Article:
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Dr. Vickery is a cognitive neuroscientist primarily interested in visual cognition, encompassing visual perception, attention, and working / long-term visual memory. He seeks to understand both the cognitive and neural bases of varied phenomena using both behavioral experiments and neuroimaging in the form of functional magnetic resonance imaging (fMRI). Recent work in the Vickery lab has focused on visual learning. We often learn incidentally -- that is, we learn about statistical relationships without trying to do so. What governs this form of learning and how does it occur? What uses to we have for these sorts of memories in everyday cognition? Other recent work in the Vickery lab focuses on understanding how perceptual grouping works, the role of objects in visual perception and attention, and how working memory and attention interact.
PSYC 310: Sensation & Perception
PSYC 860: Psychological Statistics
Dr. Vickery's Google Scholar Link
Rogers, L.R., Park, S.H., & Vickery, T.J. (2021). Visual Statistical Learning is Modulated by Arbitrary and Natural Categories. Psychonomic Bulletin & Review, 28, 1281-1288.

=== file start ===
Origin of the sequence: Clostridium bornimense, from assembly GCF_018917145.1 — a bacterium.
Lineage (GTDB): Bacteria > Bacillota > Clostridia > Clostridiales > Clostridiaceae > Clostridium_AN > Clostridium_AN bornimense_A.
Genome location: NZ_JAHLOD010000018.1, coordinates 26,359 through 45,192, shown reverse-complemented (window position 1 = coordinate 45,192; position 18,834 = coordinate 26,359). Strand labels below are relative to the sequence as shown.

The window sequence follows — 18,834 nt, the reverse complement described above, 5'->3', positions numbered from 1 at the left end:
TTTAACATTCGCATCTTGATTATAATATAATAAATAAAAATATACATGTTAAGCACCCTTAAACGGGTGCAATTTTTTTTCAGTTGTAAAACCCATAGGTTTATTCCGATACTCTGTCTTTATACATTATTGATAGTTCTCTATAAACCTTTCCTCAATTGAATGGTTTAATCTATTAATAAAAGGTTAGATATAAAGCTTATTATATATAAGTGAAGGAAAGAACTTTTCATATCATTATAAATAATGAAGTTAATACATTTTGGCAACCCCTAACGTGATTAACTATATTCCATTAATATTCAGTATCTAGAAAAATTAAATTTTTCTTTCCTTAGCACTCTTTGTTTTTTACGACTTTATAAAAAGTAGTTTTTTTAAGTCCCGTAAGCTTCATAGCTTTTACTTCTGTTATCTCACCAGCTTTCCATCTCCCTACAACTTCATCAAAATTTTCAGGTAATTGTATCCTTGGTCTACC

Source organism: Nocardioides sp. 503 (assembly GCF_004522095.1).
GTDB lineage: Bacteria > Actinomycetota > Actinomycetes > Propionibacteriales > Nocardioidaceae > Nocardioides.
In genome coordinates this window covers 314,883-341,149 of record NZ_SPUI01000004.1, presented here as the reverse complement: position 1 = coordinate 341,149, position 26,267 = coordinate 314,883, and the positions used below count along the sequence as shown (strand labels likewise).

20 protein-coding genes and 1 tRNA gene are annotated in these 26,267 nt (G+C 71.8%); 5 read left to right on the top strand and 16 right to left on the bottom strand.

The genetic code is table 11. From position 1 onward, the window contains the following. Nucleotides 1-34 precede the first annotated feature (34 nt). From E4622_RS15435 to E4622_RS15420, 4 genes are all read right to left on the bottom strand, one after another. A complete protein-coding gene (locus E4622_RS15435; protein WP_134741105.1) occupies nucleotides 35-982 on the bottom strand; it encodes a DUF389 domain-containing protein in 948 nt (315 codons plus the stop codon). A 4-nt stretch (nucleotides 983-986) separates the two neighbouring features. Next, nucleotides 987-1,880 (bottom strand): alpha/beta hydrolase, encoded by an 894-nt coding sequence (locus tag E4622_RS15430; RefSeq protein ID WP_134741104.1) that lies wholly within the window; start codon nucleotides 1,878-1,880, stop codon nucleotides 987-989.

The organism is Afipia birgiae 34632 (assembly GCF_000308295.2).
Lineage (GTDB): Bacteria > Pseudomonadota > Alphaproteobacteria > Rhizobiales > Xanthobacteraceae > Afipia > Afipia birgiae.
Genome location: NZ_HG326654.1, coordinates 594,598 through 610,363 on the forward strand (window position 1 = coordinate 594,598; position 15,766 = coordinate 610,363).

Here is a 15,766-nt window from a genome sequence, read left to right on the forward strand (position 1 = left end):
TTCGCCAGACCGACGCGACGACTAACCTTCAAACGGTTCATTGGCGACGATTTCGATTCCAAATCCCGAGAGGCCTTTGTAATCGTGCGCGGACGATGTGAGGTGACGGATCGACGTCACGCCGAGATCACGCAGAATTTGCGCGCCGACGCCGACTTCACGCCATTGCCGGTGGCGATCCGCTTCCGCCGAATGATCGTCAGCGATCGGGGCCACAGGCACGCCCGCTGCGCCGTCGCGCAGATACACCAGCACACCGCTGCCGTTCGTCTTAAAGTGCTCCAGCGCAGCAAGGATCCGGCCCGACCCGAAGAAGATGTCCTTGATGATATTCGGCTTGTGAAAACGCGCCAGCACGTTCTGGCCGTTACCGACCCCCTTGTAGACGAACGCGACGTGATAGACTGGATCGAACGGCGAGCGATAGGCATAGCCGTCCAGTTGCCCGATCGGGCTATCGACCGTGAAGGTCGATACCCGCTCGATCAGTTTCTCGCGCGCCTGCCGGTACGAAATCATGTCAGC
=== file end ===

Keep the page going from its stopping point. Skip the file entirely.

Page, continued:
Beck, V.M., & Vickery, T.J. (2020). Oculomotor capture reveals trial-by-trial neural correlates of attentional guidance by contents of visual working memory. Cortex, 122: 159-169.
Beck, V.M., & Vickery, T.J. (2019). Multiple states in visual working memory: Evidence from oculomotor capture by memory-matching distractors. Psychonomic Bulletin & Review, 26(4): 1340-1346.
Vickery, T.J., Park, S.H., Gupta, J., & Berryhill, M.E. (2018). Tasks determine what is learned in visual statistical learning. Psychonomic Bulletin & Review, 25(5): 1847-1854.
Vickery, T.J., Chun, M.M., & Lee, D. (2011). Ubiquity and specificity of reinforcement signals throughout the human brain. Neuron, 72(1): 166-177.
Vickery, T.J., Chun, M.M. (2010). Object-based warping: An illusory distortion of space within objects. Psychological Science, 21(12): 1759-1764.
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